My Account
Preview
Preview

Essay on Morality in Dante’s Inferno, Hamlet, The Trial, and Joyce’s The Dead

:: 7 Works Cited
Length: 2804 words (8 double-spaced pages)
Rating: Green      
Open Document
- - - - - - - - - - - - - - - - - - - - - - - - - - - - - - - - - -

Changing Morality in Dante’s Inferno, Hamlet, The Trial, and Joyce’s The Dead  

 
    Everyone remembers the nasty villains that terrorize the happy people in fairy tales. Indeed, many of these fairy tales are defined by their clearly defined good and bad archetypes, using clichéd physical stereotypes. What is noteworthy is that these fairy tales are predominately either old themselves or based on stories of antiquity. Modern stories and epics do not offer these clear definitions; they force the reader to continually redefine the definitions of morality to the hero that is not fully good and the villain that is not so despicable. From Dante’s Inferno, through the winding mental visions in Shakespeare’s Hamlet, spiraling through the labyrinth in Kafka’s The Trial, and culminating in Joyce’s abstract realization of morality in “The Dead,” authors grapple with this development. In the literary progression to the modern world, the increasing abstraction of evil from its classic archetype to a foreign, supernatural entity without bounds or cure is strongly suggestive of the pugnacious assault on individualism in the face of literature’s dualistic, thematically oligopolistic heritage.

In analyzing this gradient of morality, it is useful first to examine a work from early literature whose strong purity of morality is unwavering; for the purposes of this discussion, Dante’s Inferno provides this model. It is fairly straightforward to discover Dante’s dualistic construction of morality in his winding caverns of Hell; each stern, finite circle of Hell is associated with a clear sin that is both definable and directly punishable. As Dante moves downwards in this moral machination, he notes that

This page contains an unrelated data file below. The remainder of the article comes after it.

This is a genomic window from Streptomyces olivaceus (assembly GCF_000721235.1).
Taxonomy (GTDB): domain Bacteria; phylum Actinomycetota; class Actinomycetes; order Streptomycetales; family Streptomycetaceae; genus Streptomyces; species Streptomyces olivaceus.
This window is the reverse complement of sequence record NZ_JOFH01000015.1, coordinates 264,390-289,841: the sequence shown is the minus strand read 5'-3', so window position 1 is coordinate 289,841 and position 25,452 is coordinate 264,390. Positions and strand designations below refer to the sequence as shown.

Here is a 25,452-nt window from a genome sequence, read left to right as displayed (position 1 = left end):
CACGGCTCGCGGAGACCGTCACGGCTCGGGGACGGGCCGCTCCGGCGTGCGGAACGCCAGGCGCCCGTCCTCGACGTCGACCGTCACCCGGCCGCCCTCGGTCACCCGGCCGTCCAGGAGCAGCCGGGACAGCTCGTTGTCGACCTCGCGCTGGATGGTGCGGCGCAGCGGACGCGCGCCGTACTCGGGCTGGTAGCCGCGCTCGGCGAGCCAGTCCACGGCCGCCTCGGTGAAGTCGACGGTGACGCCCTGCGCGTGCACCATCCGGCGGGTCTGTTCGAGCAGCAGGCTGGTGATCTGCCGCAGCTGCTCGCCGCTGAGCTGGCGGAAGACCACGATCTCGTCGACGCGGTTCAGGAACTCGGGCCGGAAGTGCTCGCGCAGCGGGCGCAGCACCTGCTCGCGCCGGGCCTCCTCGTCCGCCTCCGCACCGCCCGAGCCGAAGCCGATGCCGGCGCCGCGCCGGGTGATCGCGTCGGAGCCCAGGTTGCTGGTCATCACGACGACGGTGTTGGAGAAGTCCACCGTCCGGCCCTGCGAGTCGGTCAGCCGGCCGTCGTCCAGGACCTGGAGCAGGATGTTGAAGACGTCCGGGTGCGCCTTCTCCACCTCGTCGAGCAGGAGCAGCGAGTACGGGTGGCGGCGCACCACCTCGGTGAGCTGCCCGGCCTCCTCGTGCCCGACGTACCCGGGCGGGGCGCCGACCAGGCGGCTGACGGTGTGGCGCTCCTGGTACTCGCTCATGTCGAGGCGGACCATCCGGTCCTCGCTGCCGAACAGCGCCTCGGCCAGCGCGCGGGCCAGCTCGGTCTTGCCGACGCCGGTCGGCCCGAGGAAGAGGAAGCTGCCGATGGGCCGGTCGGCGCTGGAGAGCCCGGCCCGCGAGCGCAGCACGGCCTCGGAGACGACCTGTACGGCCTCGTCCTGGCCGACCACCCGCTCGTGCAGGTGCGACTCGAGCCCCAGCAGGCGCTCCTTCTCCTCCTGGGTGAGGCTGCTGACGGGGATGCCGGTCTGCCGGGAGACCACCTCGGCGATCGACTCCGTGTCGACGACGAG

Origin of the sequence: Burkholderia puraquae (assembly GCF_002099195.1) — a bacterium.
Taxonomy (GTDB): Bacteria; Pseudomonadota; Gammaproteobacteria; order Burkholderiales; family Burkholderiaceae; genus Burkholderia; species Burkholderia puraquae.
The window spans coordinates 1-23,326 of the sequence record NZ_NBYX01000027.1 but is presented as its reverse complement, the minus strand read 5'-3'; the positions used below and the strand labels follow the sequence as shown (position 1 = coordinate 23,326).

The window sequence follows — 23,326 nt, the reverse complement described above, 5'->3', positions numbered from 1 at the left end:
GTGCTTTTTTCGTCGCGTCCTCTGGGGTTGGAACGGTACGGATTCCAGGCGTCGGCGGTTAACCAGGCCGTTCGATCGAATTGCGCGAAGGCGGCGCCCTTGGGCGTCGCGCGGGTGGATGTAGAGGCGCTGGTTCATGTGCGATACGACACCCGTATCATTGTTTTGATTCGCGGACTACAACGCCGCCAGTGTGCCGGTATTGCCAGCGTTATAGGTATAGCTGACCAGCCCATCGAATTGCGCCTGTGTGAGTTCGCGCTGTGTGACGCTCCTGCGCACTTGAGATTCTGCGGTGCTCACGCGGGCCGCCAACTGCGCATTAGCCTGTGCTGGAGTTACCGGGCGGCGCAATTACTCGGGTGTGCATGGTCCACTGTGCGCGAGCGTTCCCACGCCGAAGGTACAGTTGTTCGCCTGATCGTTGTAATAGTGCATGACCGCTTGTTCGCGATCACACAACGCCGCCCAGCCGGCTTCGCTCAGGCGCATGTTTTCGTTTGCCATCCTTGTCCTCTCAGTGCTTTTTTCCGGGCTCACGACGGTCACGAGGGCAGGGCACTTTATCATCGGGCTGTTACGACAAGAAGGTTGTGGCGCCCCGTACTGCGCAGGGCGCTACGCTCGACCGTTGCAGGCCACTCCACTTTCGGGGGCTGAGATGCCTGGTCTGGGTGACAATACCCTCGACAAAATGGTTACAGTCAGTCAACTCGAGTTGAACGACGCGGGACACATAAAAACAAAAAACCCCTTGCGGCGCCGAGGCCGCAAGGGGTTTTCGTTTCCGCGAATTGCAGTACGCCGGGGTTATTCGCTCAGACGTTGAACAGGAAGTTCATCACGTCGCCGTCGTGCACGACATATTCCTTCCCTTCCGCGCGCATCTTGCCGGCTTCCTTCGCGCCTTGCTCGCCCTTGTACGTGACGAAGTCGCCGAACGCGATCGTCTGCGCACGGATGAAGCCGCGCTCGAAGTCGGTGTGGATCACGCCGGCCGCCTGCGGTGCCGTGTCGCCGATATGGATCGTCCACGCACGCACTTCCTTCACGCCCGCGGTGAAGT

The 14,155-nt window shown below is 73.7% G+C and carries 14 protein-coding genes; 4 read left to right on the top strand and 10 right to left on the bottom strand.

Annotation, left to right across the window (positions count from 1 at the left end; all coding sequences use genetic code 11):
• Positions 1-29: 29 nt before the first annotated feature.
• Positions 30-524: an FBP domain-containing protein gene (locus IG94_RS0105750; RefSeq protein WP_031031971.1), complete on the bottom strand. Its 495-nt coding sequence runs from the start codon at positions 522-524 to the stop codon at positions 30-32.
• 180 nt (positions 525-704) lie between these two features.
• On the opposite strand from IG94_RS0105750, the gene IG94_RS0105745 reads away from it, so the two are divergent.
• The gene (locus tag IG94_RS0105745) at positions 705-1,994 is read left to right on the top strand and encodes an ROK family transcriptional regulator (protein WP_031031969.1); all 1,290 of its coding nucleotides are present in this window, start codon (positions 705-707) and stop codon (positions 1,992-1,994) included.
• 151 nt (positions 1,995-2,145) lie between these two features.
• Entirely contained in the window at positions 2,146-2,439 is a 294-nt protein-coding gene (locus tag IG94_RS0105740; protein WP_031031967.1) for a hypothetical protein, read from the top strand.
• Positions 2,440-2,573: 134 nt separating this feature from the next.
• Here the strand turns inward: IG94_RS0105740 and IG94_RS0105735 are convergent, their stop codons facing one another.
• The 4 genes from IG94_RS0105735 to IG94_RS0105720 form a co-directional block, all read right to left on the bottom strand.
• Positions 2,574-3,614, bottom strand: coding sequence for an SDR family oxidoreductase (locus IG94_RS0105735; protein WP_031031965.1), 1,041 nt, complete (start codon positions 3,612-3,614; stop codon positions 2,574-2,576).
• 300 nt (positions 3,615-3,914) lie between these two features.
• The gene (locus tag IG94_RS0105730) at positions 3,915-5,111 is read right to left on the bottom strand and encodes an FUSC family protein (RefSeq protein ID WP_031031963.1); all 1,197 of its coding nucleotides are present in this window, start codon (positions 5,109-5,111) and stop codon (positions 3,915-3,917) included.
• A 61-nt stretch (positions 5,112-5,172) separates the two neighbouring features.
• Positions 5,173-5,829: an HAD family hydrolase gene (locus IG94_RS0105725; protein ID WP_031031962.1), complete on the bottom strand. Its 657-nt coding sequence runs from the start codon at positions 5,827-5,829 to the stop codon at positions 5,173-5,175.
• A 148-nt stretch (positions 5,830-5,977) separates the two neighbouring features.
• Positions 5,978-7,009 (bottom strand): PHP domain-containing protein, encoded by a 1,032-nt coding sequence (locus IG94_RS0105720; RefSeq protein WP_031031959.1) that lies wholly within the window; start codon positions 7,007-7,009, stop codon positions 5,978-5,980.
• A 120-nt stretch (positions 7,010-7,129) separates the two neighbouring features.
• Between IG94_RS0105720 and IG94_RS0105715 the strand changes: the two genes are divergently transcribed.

Like lies with like in every h...


... middle of paper ...


...akespearean Criticism. Ed. Laurie Lanzen Harris. Vol. 1. Detroit: Gale Research Company, 1984. 234-7.


Fort, Keith. “The Function of Style in Franz Kafka’s ‘The Trial’.” Sewanee Review 72 (1964): 643-51. Rpt. in Twentieth-Century Literary Criticism. Ed. Dennis Poupard and Paula Kepos. Vol. 29. Detroit: Gale Research Company, 1988. 198-200.


Joyce, James. Dubliners. Ed. Robert Scholes. New York, Penguin/Viking, 1996.
 

Kafka, Franz. The Trial. Trans. Willa and Edwin Muir. New York: Schocken Books, 1992.
 

Ruskin, John. “Grotesque Renaissance.” The Stones of Venice: The Fall. 1853. New York: Garland Publishing, 1979. 112-65. Rpt. in Classical and Medieval Literature Criticism. Ed. Jelena O. Krstovic. Vol. 2. Detroit: Gale Research Company, 1989. 21-2.


Shakespeare, William. Hamlet. Ed. T. J. B. Spencer. New York: Penguin, 1996.
 
 

 


Click the button above to view the complete essay, speech, term paper, or research paper








This essay is 100% guaranteed.


Title Length Color Rating  
Finding Morality and Unity with God in Dante's Inferno Essay - Finding Morality and Unity with God in Dante's Inferno Throughout the fast-paced lives of people, we are constantly making choices that shape who we are, as well as the world around us; however, one often debates the manner in which one should come to correct moral decisions, and achieve a virtuous existence. Dante has an uncanny ability to represent with such precision, the trials of the everyman’s soul to achieve morality and find unity with God, while setting forth the beauty, humor, and horror of human life....   [tags: Alighieri Biography Dante's Inferno Essays] 1404 words